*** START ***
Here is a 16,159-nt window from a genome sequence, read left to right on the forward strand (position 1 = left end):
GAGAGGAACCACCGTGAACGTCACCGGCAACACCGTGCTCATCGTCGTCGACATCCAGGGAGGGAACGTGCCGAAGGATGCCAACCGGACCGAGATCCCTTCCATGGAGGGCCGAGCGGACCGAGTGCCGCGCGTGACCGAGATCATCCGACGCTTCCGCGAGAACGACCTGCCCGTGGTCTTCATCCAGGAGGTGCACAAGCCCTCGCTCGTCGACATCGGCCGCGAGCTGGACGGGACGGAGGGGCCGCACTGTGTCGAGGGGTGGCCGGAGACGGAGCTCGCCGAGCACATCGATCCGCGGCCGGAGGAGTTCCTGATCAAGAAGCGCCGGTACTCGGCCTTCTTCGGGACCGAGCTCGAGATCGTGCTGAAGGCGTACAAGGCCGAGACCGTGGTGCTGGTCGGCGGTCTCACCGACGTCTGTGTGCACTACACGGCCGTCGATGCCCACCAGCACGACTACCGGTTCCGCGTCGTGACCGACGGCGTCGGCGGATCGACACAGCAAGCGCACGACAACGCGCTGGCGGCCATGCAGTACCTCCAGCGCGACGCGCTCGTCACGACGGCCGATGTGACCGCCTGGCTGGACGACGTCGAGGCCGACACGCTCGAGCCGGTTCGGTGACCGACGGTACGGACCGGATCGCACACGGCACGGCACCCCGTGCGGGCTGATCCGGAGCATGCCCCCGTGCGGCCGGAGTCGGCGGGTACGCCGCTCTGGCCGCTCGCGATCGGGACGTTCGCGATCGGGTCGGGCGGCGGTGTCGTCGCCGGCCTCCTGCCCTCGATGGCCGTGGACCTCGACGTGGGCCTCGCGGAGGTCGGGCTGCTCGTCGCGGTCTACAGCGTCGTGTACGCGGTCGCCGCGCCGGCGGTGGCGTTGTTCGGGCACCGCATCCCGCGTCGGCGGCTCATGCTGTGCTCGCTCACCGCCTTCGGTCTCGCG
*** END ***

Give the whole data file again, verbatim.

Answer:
Here is a 16,159-nt window from a genome sequence, read left to right on the forward strand (position 1 = left end):
GAGAGGAACCACCGTGAACGTCACCGGCAACACCGTGCTCATCGTCGTCGACATCCAGGGAGGGAACGTGCCGAAGGATGCCAACCGGACCGAGATCCCTTCCATGGAGGGCCGAGCGGACCGAGTGCCGCGCGTGACCGAGATCATCCGACGCTTCCGCGAGAACGACCTGCCCGTGGTCTTCATCCAGGAGGTGCACAAGCCCTCGCTCGTCGACATCGGCCGCGAGCTGGACGGGACGGAGGGGCCGCACTGTGTCGAGGGGTGGCCGGAGACGGAGCTCGCCGAGCACATCGATCCGCGGCCGGAGGAGTTCCTGATCAAGAAGCGCCGGTACTCGGCCTTCTTCGGGACCGAGCTCGAGATCGTGCTGAAGGCGTACAAGGCCGAGACCGTGGTGCTGGTCGGCGGTCTCACCGACGTCTGTGTGCACTACACGGCCGTCGATGCCCACCAGCACGACTACCGGTTCCGCGTCGTGACCGACGGCGTCGGCGGATCGACACAGCAAGCGCACGACAACGCGCTGGCGGCCATGCAGTACCTCCAGCGCGACGCGCTCGTCACGACGGCCGATGTGACCGCCTGGCTGGACGACGTCGAGGCCGACACGCTCGAGCCGGTTCGGTGACCGACGGTACGGACCGGATCGCACACGGCACGGCACCCCGTGCGGGCTGATCCGGAGCATGCCCCCGTGCGGCCGGAGTCGGCGGGTACGCCGCTCTGGCCGCTCGCGATCGGGACGTTCGCGATCGGGTCGGGCGGCGGTGTCGTCGCCGGCCTCCTGCCCTCGATGGCCGTGGACCTCGACGTGGGCCTCGCGGAGGTCGGGCTGCTCGTCGCGGTCTACAGCGTCGTGTACGCGGTCGCCGCGCCGGCGGTGGCGTTGTTCGGGCACCGCATCCCGCGTCGGCGGCTCATGCTGTGCTCGCTCACCGCCTTCGGTCTCGCG